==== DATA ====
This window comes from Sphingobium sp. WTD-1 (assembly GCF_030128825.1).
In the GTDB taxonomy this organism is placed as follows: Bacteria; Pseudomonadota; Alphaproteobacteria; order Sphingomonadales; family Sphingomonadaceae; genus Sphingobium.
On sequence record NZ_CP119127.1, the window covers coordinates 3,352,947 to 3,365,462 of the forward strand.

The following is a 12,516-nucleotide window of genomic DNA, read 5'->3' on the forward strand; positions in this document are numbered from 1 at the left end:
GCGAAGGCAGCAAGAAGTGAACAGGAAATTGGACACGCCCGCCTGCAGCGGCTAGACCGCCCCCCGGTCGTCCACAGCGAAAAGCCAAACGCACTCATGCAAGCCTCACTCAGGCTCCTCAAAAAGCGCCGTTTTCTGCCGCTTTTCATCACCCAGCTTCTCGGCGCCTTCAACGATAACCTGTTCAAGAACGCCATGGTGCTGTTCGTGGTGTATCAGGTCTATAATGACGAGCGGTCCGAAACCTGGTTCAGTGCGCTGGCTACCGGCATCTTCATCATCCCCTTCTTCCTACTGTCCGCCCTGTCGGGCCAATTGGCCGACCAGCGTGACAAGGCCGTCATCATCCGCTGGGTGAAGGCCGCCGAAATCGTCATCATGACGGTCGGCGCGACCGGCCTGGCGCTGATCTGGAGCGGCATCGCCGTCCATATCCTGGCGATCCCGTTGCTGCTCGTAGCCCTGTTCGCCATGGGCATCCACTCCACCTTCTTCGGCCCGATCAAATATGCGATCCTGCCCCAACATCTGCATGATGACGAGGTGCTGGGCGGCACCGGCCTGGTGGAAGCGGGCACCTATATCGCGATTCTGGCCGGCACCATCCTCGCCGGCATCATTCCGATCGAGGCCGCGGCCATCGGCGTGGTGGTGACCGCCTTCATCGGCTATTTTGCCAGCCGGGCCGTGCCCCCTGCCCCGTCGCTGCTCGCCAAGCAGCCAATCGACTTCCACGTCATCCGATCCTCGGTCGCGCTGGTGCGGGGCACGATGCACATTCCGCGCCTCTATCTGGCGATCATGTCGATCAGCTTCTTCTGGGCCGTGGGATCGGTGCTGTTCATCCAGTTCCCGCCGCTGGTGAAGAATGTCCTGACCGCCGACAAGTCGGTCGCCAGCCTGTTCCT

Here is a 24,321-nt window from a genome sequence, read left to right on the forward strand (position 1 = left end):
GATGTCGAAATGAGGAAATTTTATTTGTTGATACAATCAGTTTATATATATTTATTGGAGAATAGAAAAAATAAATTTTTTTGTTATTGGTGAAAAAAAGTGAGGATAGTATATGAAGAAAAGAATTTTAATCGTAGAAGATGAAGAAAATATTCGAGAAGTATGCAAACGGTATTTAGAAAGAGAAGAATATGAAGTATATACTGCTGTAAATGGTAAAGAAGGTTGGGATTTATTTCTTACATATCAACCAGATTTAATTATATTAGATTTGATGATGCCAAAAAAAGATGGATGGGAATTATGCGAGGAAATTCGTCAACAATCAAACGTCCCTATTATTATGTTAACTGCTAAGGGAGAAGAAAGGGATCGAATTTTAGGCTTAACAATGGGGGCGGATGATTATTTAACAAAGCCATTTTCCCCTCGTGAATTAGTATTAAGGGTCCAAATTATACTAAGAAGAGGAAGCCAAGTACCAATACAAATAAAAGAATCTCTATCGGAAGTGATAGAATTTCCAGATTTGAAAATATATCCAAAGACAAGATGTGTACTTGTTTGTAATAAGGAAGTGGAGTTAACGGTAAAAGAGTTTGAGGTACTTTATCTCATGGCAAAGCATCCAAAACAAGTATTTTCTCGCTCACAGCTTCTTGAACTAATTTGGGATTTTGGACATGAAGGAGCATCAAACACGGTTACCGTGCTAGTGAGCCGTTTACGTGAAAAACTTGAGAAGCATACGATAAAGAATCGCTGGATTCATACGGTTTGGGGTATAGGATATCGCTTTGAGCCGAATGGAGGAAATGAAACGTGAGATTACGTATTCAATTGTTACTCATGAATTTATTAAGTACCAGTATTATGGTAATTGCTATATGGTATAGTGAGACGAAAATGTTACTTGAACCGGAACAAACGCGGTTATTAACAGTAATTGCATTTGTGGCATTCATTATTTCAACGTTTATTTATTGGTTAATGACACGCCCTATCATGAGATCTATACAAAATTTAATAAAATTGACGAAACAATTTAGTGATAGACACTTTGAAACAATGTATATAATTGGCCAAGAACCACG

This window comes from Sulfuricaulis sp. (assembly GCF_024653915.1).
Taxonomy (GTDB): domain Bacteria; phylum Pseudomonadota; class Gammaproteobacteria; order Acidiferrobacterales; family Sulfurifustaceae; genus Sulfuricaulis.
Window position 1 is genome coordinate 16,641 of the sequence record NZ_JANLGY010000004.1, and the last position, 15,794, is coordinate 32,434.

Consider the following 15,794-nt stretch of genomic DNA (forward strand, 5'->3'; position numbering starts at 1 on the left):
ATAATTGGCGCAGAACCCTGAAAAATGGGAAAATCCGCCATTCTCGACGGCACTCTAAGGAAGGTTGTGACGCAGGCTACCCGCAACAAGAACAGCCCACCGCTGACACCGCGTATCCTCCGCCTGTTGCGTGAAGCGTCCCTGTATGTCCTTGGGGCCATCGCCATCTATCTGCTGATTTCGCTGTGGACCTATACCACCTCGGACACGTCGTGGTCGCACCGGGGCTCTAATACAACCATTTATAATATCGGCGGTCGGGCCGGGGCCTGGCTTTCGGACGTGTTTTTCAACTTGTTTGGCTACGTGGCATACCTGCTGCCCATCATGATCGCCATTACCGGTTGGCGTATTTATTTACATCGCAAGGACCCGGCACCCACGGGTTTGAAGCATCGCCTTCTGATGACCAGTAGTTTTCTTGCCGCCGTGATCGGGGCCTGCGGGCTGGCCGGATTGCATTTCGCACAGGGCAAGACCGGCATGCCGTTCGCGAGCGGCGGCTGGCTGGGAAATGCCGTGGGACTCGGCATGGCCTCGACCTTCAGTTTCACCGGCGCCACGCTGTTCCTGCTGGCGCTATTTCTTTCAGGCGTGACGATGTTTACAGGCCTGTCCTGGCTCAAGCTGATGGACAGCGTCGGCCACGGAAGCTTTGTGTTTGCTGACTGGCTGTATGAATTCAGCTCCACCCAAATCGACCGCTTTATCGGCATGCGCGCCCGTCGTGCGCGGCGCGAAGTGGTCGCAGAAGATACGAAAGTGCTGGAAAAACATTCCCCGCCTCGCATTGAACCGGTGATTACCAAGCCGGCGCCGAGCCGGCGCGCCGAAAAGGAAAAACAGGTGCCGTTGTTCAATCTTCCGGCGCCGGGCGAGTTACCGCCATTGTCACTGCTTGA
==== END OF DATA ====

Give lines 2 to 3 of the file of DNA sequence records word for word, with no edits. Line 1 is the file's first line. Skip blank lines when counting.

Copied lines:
In the GTDB taxonomy this organism is placed as follows: Bacteria; Pseudomonadota; Alphaproteobacteria; order Sphingomonadales; family Sphingomonadaceae; genus Sphingobium.
On sequence record NZ_CP119127.1, the window covers coordinates 3,352,947 to 3,365,462 of the forward strand.